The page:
The Naira hit an all-time low on Wednesday as the Nigerian currency traded at N920 to a US dollar on the parallel market, figures captured at AbokiFX showed.
This fall not anticipated by the monetary authority when it collapsed all FX exchange windows, as explained, was to help the currency attain its true market value and reduce the gap between the official and black-market rates.
Last month, the Economic Intelligence Unit (EIU) predicted, among other things, that the currency would trade at N1,018 to a U.S. dollar in 2027. A situation that prompted the research and analytical unit of the Economic Group to predict a return to a CBN-controlled exchange rate regime.
EIU had said that a return to the fixed or regulated control exchange rate system was because of a lack of sufficient experience in tackling the difficult challenges of obtaining a fair value of the naira without hurting the economy.
It said, “The CBN lacks experience in conducting monetary policy under a float, and the need to control rapidly increasing inflation will become more acute over time.
“Our forecast is finely balanced, but we expect a return to heavier exchange-rate management from the second half of 2023 as the naira slides beyond N800:US$1 from N770:US$1 in early July.”
The research company also admitted that the high rate of liquidity of the country’s FX reserve, which stands at $33.2 billion, puts the CBN in a good position to prevent the currency from falling to a point where it is almost impossible to redeem.
Speaking at his ministerial nomination interview session that was televised to more than 50 million Nigerians, Wale Edun, a finance expert, special adviser to the president on monetarily policies, and close confidant of President Bola Tinubu had suggested that the true value of the currency should be N700 per US dollar, as against the parallel market rate of N820 at that time.
“It is difficult to predict because the capital markets take all the liquidity of their own. I want to say that the fundamental value of the naira should be somewhere around N700/$1,” Edun said.
However, as of the close of business on Wednesday, the currency traded at N920 to a dollar on AbokiFX, while it traded between the bandwidth of N925 and N930 at the black market in Kano. This situation represents the biggest fall of the naira, since Africa’s biggest economy replaced the British Pound as its official currency on January 1, 1973.
In addition to the floating of the naira, the president announced the removal of feul subsidy, the introduction of student loans, and a few policy statements to outline his desire to lead the country towards a more capitalist economy.
During its second nationwide broadcast on Monday, July 31, the president disagreed with the prediction of the EIU (a return to a CBN-controlled rate system), preferring instead to stick with its decision to float the naira and allow market forces to determine its true trade value.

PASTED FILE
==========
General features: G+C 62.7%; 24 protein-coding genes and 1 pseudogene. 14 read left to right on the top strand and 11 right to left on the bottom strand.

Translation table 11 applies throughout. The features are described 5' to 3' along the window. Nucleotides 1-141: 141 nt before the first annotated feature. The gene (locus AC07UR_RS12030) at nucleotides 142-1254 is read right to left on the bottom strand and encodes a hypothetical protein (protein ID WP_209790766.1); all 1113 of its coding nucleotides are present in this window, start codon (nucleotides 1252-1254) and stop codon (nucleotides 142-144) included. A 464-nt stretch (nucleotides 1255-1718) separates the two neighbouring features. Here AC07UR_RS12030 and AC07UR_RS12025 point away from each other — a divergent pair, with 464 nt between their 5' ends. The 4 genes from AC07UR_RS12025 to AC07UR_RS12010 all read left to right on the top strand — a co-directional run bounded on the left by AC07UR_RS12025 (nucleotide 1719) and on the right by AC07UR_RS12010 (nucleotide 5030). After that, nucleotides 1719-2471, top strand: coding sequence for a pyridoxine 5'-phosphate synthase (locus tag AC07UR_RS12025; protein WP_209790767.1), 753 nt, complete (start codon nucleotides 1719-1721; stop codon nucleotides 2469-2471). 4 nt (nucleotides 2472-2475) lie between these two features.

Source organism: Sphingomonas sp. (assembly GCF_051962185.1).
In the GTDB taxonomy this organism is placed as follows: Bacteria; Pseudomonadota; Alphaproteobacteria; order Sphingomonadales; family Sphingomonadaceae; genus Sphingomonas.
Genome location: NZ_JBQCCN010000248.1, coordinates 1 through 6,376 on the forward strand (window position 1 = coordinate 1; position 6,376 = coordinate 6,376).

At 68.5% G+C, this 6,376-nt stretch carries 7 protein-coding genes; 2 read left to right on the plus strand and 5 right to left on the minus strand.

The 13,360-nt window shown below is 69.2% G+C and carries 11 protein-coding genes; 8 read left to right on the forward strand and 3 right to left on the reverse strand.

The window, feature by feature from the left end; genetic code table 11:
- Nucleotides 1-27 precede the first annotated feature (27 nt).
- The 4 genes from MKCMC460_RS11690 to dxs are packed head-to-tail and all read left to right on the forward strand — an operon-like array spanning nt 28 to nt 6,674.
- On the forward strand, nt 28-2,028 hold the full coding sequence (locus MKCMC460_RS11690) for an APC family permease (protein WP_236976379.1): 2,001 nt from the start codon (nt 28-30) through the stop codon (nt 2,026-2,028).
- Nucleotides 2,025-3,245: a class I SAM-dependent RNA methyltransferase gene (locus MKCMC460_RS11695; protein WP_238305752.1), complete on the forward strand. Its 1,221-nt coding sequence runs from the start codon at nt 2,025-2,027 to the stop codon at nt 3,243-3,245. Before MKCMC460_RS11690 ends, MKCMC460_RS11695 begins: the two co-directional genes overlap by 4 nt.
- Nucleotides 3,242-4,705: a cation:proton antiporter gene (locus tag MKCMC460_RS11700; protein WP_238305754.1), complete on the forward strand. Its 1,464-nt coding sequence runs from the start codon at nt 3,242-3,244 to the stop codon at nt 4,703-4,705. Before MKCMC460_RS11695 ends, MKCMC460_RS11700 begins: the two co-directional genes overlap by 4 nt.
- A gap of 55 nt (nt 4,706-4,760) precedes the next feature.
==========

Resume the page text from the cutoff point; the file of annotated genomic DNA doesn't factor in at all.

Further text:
He promised that in the medium term, the gap between the official and black market rates will converge, giving the currency the perfect opportunity to attract much-needed foreign direct investment and grow the economy.
However, PricewaterCooper (PwC) forecast in its August 2023 report that inflation will continue to soar while the volatility in the exchange rate will continue to force perhaps the currency to hit record lows never seen before.
Joel Ehimare, a finance analyst with FBN Quest, suggested that the currency will experience more turbulent times. Ehimare attributes this turbulence to increased demand pressure, especially as schools in the UK, US, Canada, and other parts of the world near their September/Autumn resumption.
“I think the naira will fall even more, especially as students going out of the country for further education will demand for dollar, thereby mounting more pressure on the I&E and parallel markets,” he said.
“I also believe that the demand from the manufacturing sector for FX to enable them to buy much-needed inputs from abroad also contributes to this fall, especially as the I & E window find it difficult to meet up demands.”
Following the news of this rate, many had gone on social media, especially the microblogging app Twitter, to express their fears.
Some advised Nigerians to brace up for tougher times, as this new rate will negatively impact the cost of living.
Since most of the items purchased in the country are either imported or influenced by the dollar, the cost of living crisis is most likely to worsen.
“I am really afraid of this new rate,” Rose Ogbusua, a lawyer, tweeted in reaction to the new rate.
Kalu Aja, a renowned personal finance expert, reacted somewhat differently on his Twitter account about the fall of the naira.
Aja said, “You stopped Naira cards usage abroad, Nigerians put $ in domm acc, traded on WhatsApp groups You banned crypto in commercial banks, Nigerians got P2P, transferred via Binance You fixed arbitrary exchange rate to get dollar remittances on the cheap, Nigerians invented Abokifx You made $ scarce, Nigerian flocked to stablecoins, trading Naira pairs on exchanges Nigerians are not stupid. Anyone that thinks by regulation he can steal the wealth of hard working Nigerians is st$*id”